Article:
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Trump’s energy revolution will challenge investors

As Donald Trump moves into the White House, it would be hard to dream up a cabinet friendlier to fossil fuels.

His nominees include Rex Tillerson, the former ExxonMobil chief tapped for secretary of state; Scott Pruitt, picked to run the environmental watchdog he fought as Oklahoma attorney-general; and Rick Perry, a former Texas governor set to head the energy department. 

“Folks in the fossil fuel industry are optimistic and jubilant, and climate change advocates are despondent,” says Jake Dweck, a lawyer at the Sutherland firm who represents both conventional and renewable energy companies. 

Will industry glee mean equal joy for energy investors? That is more complicated. Returns under a Trump administration will vary by form of energy, among them oil, gas, coal or renewables. Businesses that extract fuel sources will perform differently than those that transport or refine them. Changes to tax or trade policy could have a greater impact than narrow energy reforms.

The idea that expanding where companies can drill, easing the process of getting a permit and scrapping efforts to curb carbon emissions “will unleash an energy revolution,” as the Trump transition website put it, is untested. If more supplies do flow, they could depress energy prices and punish investors. 

“It’s tricky in energy. You have to look at each of the different industries on their own,” says Chris Rhine, portfolio manager for natural resource equities at Cohen & Steers, a $56.5bn fund group. 

So far, most money managers share the industry’s optimism. Since election day in November, the S&P 500 energy stock index has risen about 7 per cent. Energy bonds have rallied. Investors have pumped a net $3.9bn into US energy stock funds, according to EPFR, a data tracker. 

“From my seat as an investor, the opportunity set is outstanding right now,” says Eric Scheyer, head of energy at Magnetar Capital, a $13.7bn hedge fund. He says Mr Trump’s cabinet choices pointed to a lighter permitting burden for oil and gas producers and pipeline companies, while the administration’s economic plans suggested rising inflation, which tends to favour “real assets” such as energy.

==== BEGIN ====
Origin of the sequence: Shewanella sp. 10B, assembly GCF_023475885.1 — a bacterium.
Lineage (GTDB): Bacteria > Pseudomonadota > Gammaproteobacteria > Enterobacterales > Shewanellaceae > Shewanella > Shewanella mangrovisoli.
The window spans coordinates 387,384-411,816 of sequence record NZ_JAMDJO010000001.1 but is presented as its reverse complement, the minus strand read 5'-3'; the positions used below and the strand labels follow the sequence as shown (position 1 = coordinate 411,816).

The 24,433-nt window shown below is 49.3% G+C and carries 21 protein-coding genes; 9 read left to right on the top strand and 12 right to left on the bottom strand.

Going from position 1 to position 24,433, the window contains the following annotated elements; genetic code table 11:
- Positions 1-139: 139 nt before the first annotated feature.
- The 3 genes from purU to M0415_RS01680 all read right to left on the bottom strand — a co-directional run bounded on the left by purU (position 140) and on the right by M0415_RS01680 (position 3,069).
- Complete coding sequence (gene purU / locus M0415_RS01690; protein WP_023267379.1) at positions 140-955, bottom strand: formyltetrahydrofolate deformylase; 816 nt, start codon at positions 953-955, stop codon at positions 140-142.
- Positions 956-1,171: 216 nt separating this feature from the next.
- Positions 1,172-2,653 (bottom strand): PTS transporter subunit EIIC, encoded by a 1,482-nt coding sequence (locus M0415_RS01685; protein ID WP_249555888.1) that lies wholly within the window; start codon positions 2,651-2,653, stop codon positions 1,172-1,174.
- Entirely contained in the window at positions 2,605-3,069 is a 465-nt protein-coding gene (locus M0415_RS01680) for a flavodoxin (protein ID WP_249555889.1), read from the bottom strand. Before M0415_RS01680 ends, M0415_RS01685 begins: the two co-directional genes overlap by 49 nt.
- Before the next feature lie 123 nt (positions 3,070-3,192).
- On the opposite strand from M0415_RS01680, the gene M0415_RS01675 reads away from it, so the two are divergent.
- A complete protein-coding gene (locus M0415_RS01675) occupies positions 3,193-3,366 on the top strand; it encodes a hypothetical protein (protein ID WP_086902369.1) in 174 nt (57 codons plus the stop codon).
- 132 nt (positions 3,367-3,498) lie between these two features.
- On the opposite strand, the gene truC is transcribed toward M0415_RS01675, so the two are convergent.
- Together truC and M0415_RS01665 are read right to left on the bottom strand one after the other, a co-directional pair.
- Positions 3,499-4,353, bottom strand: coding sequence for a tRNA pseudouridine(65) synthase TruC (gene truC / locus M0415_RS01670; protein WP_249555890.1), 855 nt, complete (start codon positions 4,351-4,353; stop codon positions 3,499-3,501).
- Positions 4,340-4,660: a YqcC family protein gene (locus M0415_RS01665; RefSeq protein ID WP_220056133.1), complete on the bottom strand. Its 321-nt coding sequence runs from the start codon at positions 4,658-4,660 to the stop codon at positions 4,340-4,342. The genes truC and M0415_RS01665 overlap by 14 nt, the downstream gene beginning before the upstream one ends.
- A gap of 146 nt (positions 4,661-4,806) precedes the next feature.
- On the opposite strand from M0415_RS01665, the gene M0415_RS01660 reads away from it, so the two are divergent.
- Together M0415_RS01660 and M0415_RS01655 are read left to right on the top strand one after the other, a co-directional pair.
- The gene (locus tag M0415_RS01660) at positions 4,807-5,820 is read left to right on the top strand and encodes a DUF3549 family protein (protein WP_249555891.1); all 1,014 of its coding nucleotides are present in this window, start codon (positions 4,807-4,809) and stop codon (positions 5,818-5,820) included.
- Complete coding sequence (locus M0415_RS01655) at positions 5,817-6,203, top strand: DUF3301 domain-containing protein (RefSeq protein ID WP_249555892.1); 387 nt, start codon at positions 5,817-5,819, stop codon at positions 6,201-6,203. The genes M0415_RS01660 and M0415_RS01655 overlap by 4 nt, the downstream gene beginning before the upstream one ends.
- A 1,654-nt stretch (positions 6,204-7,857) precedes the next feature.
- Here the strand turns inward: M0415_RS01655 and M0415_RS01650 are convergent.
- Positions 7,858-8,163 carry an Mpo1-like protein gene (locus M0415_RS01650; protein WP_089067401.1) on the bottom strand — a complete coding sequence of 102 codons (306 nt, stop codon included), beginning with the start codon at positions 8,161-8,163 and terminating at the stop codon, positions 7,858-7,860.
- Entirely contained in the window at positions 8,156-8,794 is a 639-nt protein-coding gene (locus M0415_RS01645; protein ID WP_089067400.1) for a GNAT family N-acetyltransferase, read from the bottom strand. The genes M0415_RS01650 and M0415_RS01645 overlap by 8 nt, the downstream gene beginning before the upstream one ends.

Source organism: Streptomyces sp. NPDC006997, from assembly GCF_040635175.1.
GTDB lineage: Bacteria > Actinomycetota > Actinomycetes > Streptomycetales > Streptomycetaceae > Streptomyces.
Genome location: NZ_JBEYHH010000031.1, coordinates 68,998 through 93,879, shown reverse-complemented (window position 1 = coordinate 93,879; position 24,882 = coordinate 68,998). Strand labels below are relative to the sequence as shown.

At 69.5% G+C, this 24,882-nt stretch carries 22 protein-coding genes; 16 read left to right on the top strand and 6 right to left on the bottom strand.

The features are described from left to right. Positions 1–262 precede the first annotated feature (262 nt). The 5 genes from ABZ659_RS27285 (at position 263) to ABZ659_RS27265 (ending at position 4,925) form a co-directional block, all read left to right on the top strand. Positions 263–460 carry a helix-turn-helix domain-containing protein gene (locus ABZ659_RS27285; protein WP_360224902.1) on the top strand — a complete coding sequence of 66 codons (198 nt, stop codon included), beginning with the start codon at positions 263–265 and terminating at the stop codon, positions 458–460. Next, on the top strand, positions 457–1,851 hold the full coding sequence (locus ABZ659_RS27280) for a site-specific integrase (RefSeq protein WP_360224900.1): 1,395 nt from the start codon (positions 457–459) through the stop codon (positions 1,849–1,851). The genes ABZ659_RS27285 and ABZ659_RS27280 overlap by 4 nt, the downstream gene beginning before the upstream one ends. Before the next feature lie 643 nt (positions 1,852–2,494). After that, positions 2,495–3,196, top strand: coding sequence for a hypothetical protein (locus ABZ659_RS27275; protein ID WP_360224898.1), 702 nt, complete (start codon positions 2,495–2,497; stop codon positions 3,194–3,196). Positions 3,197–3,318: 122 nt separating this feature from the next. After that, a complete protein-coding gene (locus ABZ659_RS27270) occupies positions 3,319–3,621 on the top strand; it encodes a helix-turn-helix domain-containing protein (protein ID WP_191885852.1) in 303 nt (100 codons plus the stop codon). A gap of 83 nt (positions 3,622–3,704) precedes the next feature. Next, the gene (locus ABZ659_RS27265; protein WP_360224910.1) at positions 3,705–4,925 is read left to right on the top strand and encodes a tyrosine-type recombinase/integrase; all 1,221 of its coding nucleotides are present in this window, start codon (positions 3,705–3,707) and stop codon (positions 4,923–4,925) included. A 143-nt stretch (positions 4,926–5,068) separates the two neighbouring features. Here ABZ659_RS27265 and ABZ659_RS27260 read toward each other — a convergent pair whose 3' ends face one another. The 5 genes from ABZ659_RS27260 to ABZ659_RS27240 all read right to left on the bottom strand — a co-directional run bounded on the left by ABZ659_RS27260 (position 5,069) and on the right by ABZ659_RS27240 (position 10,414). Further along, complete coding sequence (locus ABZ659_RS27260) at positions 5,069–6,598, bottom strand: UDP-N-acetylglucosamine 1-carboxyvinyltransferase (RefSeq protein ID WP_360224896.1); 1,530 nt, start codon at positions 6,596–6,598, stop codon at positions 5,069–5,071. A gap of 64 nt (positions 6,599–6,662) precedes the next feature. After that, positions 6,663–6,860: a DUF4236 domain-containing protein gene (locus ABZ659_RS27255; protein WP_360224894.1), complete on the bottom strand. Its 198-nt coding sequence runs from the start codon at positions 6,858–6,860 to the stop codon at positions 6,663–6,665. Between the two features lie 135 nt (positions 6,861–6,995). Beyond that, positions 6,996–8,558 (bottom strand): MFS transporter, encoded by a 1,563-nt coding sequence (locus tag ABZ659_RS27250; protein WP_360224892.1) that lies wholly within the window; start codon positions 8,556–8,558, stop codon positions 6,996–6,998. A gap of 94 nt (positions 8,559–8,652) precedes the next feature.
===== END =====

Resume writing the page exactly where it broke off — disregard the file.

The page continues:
Not all energy will be made great again. Mr Trump the candidate pledged to revive the US coal sector, where miners have gone bankrupt in the face of competition from cheap natural gas, But the situation might only worsen if shale drilling accelerates. Many institutional investors have become leery of coal, which releases more heat-trapping carbon dioxide than other fossil fuels when burnt at power plants. 

“Over the next 10 to 15 years, there really is no future for thermal coal,” says Norm MacDonald, portfolio manager of Invesco’s $1.2bn energy fund. 

Mr MacDonald is keen on oil and gas, however, as he eyes the removal of what he calls “roadblocks” to further energy development under Mr Trump. “That is positive for equities and also for the oil business,” he says. 

Climate was a priority for Mr Obama. He pushed through new rules to reduce methane leaks from oil and gasfields, curb flaring of waste gas on federal lands and improve fuel efficiency for cars. He blocked offshore drilling in swaths of the Arctic. He rejected the proposed Keystone XL oil pipeline from Canada into the US and halted construction of the Dakota Access pipeline in North Dakota, both of which had rallied environmentalist opposition. 

Despite the crackdowns, US oil and gas companies managed to dramatically increase output during his term. Between January 2009 to January 2017, US crude oil production has risen from 5.1m barrels per day to about 8.9m b/d, while natural gas production increased from 57.5bn cubic feet per day to 72.3bn cu ft/d, according to the Energy Information Administration. Crude oil pipeline mileage lengthened by 39 per cent between 2009 and 2015, the latest transportation department data show. 

Some policies may be easy for the Trump administration to nix, such as the recently enacted flaring rule. Other rules could take years to undo. Whatever the case, the bulk of US shale production is on private lands subject to state jurisdiction, not Washington’s. 

“Federal energy regulation is not a huge factor affecting oil and gas,” Mr Dweck says. 

Decisions on matters such as taxes and trade could influence the US energy picture dramatically. Tax reform could alter the appeal of tax-advantaged pipeline partnerships, for example. A Republican proposal for a “border adjustment” tax would probably raise the cost of imported crude for US oil refineries, analysts say. 

Climate advocates may be morose, but federal tax credits for wind and solar power are set to survive for at least three more years based on a budget deal reached in 2015. More than half the US states also have renewable energy mandates of their own. 

Ian Simm, chief executive of Impax Asset Management, which invests in clean energy and other environmental technologies, describes his approach to the Trump era as “cautious”. 

“Given our generally positive outlook about the American economy, we’re certainly not minded to cut back on our commitments in the US,” he says.

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